This is my second post on The Twenty-Six Words That Created The Internet, by Jeff Kosseff. Chapter 2 tells the story of two online service providers, CompuServe and Prodigy, and how litigation against them with opposite outcomes set the scene for the passing of Section 230.


CompuServe, as was common in those days, operated “closed” internet services that were only accessible to other CompuServe users. There were, Kosseff writes, “close to 100 bulletin boards” for CompuServe users to post on, and CompuServe took a hands-off approach by not moderating anything.

At this time, there existed (at least?) two newsletters about the broadcast industry: Bob Blanchard’s Skuttlebut, open to anyone, and Don Fitzpatrick’s Rumorville, accessible to CompuServe subscribers only. When Rumorville started mounting attacks on Skuttlebut, Blanchard sued both Fitzpatrick and CompuServe.

Judge Peter Leisure became the first judge to decide whether an online service could be held liable for a third party’s words. Leisure wrote:

With respect to the Rumorville publication, the undisputed facts are that DFA uploads the text of Rumorville into CompuServe’s data banks and makes it available to approved CIS subscribers instantaneously.[1] CompuServe has no more editorial control over such a publication than does a public library, book store, or newsstand, and it would be no more feasible for CompuServe to examine every publication it carries for potentially defamatory statements than it would be for any other distributor to do so.

Given that CompuServe was merely a distributor, Leisure cited Smith v. California and dismissed the claims against them. Leisure’s decision did not set a precedent in the legal sense—this was just a trial court—but attracted attention as the first case about liability for third-party content online.


Prodigy took a different approach than CompuServe by creating and enforcing content standards, much like platforms today. Its stated goal was to create a “family-oriented” environment. From Wikipedia:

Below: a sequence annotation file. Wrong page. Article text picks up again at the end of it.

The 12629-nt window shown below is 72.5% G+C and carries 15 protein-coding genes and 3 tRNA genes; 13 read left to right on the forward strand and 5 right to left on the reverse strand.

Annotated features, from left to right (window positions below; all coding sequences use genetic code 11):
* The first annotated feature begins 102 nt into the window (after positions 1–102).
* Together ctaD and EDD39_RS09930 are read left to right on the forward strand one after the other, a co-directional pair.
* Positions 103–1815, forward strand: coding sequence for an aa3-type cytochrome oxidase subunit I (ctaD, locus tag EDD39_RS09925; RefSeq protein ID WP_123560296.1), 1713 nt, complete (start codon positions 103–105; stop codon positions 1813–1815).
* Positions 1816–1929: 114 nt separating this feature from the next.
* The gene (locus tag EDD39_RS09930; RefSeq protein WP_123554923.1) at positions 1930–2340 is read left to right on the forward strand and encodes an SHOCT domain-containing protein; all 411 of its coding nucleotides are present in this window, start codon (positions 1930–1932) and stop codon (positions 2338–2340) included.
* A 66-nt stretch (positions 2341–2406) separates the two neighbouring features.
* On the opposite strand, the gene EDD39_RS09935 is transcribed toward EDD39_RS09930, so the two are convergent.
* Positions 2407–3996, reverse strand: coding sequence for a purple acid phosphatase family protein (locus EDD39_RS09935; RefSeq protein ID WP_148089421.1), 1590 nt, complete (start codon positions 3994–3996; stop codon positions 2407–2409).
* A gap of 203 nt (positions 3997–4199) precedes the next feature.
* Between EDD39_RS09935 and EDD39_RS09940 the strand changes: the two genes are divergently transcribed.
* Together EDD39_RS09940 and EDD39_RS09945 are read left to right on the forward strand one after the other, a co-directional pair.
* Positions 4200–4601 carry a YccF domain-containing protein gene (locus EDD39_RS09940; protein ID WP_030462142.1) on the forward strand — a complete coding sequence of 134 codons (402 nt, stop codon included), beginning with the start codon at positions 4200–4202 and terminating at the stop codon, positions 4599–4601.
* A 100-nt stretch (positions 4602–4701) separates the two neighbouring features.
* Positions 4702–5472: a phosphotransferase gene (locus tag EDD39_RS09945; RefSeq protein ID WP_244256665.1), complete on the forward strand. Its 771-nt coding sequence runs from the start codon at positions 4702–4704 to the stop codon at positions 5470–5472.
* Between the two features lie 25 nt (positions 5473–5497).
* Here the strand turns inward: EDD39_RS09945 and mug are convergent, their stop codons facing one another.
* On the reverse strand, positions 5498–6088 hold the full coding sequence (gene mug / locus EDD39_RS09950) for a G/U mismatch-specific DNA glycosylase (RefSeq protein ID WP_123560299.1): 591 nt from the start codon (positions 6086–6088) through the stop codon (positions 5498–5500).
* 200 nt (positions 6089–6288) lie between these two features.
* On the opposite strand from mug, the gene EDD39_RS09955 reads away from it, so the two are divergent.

In October 1994, an unidentified user of Prodigy’s Money Talk bulletin board created a post which claimed that Stratton Oakmont, a Long Island securities investment banking firm, and its president Danny Porush, committed criminal and fraudulent acts in connection with the initial public offering of stock of Solomon-Page, Ltd. Stratton Oakmont sued Prodigy and the unidentified poster for defamation.[3]

The question here was, because Prodigy moderated its content, whether or not they would be considered a publisher of it (like a newspaper) or a distributor (like a newsstand). Justice Stuart Ain found that it was Prodigy’s “conscious choice” that opened them up to liability here:

PRODIGY’s conscious choice, to gain the benefits of editorial control, has opened it up to a greater liability than CompuServe and other computer networks that make no such choice. For the record, the fear that this Court’s finding of publisher status for PRODIGY will compel all computer networks to abdicate control of their bulletin boards, incorrectly presumes that the market will refuse to compensate a network for its increased control and the resulting increased exposure.

The last part is interesting. Ain wrote that the free market would support services who chose to moderate their content for their increased quality, evening out their increased liability. He had known, Kosseff writes, “that his ruling would set precedent for this new industry,” but that it’d be unfair to treat Prodigy with the same immunity that bookstores, and CompuServe, received.

The birth of Section 230

The CompuServe and Prodigy decisions created this weird hole where services could absolve themselves of liability by throwing their hands up in the air and not moderating their content at all. Perhaps this was possible in the days of the early Internet. Today, though, a Twitter, Reddit, or Facebook without moderation would be completely unusable.

Some while after the Prodigy decision, Representatives Chris Cox (Republican, from Orange County, CA) and Ron Wyden (Democrat, from Portland, OR) felt that it was backwards—that the simple choice to moderate its content should not have opened Prodigy up to millions of dollars in liability.

The birth of Section 230 was not dramatic. Cox said “Nobody in Congress had heard of Stratton Oakmont,” giving him and Wyden an opportunity to pass new legislation. They drafted a bill in the House; the law made its way into the House/Senate “conference” version of a bill; and it passed as part of an enormous, 46,000-word Telecommunications Act of 1996 with little fanfare.

Included in the Act was an indecency law from Senator James Exon, which punished with fines and jail time the use of a telecommunications device to make porn available to minors. This received harsh criticism and a legal challenge immediately after it passed, and the Supreme Court struck it down in Reno v. American Civil Liberties Union. The Court held that “a law may violate the First Amendment if it is so overly broad that it curtails protected as well as unprotected speech.”

Section 230 lived on.